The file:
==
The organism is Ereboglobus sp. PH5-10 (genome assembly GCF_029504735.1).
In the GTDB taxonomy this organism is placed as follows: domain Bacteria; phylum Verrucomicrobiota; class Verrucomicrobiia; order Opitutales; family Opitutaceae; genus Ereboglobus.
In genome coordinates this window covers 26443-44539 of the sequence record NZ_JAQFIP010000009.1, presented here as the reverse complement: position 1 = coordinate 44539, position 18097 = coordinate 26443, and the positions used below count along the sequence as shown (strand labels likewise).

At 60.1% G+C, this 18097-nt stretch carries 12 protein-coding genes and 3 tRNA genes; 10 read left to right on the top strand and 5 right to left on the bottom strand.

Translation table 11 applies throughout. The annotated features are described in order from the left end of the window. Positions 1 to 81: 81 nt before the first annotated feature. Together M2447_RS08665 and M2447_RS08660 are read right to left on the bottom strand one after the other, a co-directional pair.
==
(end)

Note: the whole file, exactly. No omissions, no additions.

The organism is Ereboglobus sp. PH5-10 (genome assembly GCF_029504735.1).
In the GTDB taxonomy this organism is placed as follows: domain Bacteria; phylum Verrucomicrobiota; class Verrucomicrobiia; order Opitutales; family Opitutaceae; genus Ereboglobus.
In genome coordinates this window covers 26443-44539 of the sequence record NZ_JAQFIP010000009.1, presented here as the reverse complement: position 1 = coordinate 44539, position 18097 = coordinate 26443, and the positions used below count along the sequence as shown (strand labels likewise).

At 60.1% G+C, this 18097-nt stretch carries 12 protein-coding genes and 3 tRNA genes; 10 read left to right on the top strand and 5 right to left on the bottom strand.

Translation table 11 applies throughout. The annotated features are described in order from the left end of the window. Positions 1 to 81: 81 nt before the first annotated feature. Together M2447_RS08665 and M2447_RS08660 are read right to left on the bottom strand one after the other, a co-directional pair.